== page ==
- Kuma (Monbetsu) – 5 year old male; black and white coat; second leader of pack; deceased.
- Kuma (Furen) – 5 year old male; black & white coat; father of Taro & Jiro; missing in action.
- Pesu – 5 year old male; brown and black coat; deceased.
- Goro – 4 year old male; black and white coat; wheel of dog team; deceased.
- Deri – 6 year old male; gray and black coat; missing in action.
- Pochi – 4 year old male; light brown coat; deceased.
- Moku – 4 year old male; black coat, white socks; deceased.
- Jakku – 4 year old male; black and white coat; deceased.
- Kuro – 4 year old male; black and white coat; deceased.
- Shiro – 3 year old male; white coat; deceased.
- Taro – 3 year old male; black coat; older brother of Jiro; survived.
- Jiro – 3 year old male; dark brown coat, white socks; younger brother of Taro; survived.
Life After Rescue
Although both Sakhalin Huskies were saved, Jiro passed away shortly after in 1960. He was still in Antartica at the time and died from natural causes. Taro, on the other hand, returned to Japan and became a permanent resident of Hokkaido University. He lived a rather healthy life and eventually passed away from old age in 1970.
The remains of Jiro is located at the National Science Museum of Japan today. Taro was stuffed and put on display at Hokkaido University’s museum. The lasting impression of these two dogs created a spike in popularity of Sakhalin Husky breed.
Sakhalin in Film
The amazing story of Taro and Jiro has been told countless times by the media. In 1983, the film Nankyoku Monogatari unraveled the story of these dogs and created a huge demand for the Sakhalin dog breeds. This was followed by the Disney film, Eight Below, which came out in 2006.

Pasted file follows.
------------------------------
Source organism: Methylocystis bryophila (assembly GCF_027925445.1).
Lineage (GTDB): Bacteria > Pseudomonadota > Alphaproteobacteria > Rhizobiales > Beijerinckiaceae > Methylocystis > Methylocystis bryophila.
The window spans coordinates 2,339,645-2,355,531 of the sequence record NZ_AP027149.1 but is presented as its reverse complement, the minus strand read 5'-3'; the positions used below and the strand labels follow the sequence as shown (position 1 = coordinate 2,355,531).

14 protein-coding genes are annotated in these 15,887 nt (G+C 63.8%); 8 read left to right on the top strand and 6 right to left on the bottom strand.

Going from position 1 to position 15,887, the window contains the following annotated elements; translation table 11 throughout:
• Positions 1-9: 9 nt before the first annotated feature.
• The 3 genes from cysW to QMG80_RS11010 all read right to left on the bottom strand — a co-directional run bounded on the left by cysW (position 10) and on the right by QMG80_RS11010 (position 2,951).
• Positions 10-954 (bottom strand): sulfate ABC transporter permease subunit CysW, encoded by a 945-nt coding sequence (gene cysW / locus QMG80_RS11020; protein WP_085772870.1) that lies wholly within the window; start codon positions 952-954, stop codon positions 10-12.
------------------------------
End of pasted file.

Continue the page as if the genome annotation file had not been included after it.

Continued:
Although the Disney movie was more of a fictional story, it was based off the 1958 Japanese expedition story. And instead of 15 Sakhalin Huskies, there were 2 Alaskan Malamutes and 6 Siberian Huskies.
Sakhalin Huskies Facing Extinction
It’s safe to say, Sakhalin Huskies are extremely rare. And even then, it may be an understatement. Although there has been many attempts to revive this legendary Japanese dog breed, they are facing extinction.
As of 2011, the world also knew two purebred Sakhalin Huskies. It’s possible there are more dogs of this breed still living on the Sakhalin Island. However, they are not officially documented.
The last breeder of the Sakhalin was a man named Sergey Lyubykh. Unfortunately, he passed away in 2012. Before he passed away, Lyubykh mentioned that it was near-impossible to revive this dog breed. His reasoning was that there was not enough Sakhalin Huskies in this world to have enough genetic diversity.
In 2015, Russian sled enthusiasts have made an extra attempt at reviving this breed. Despite climbing an uphill battle, they are optimistic about these dog’s chances in surviving. They’ve reached out for help by contacting the governor, who has expressed interest in this breed revival.
These dogs are amazing workers with complete devotion to their owners. They can be affectionate at times and are excellent with obedience training. Although they’re called ‘huskies,’ they aren’t as stubborn as your typical Siberian Husky.
Most experts would consider them to be smart dog breeds, full of confidence and independence. In addition, they’re always alert and have a friendly demeanor. In other words, they get along well with other dogs and small children.
Bred to be sled dogs, the Sakhalins have one of the best stamina levels among all dog breeds. They can run for many miles at a time in the harshest of conditions. It’s probably why they were picked for all the expeditions in the coldest climates of the world.
These dogs are also massive in size, which means they have immense strength. Owning a Sakhalin isn’t easy. They need extensive physical stimulation every single day.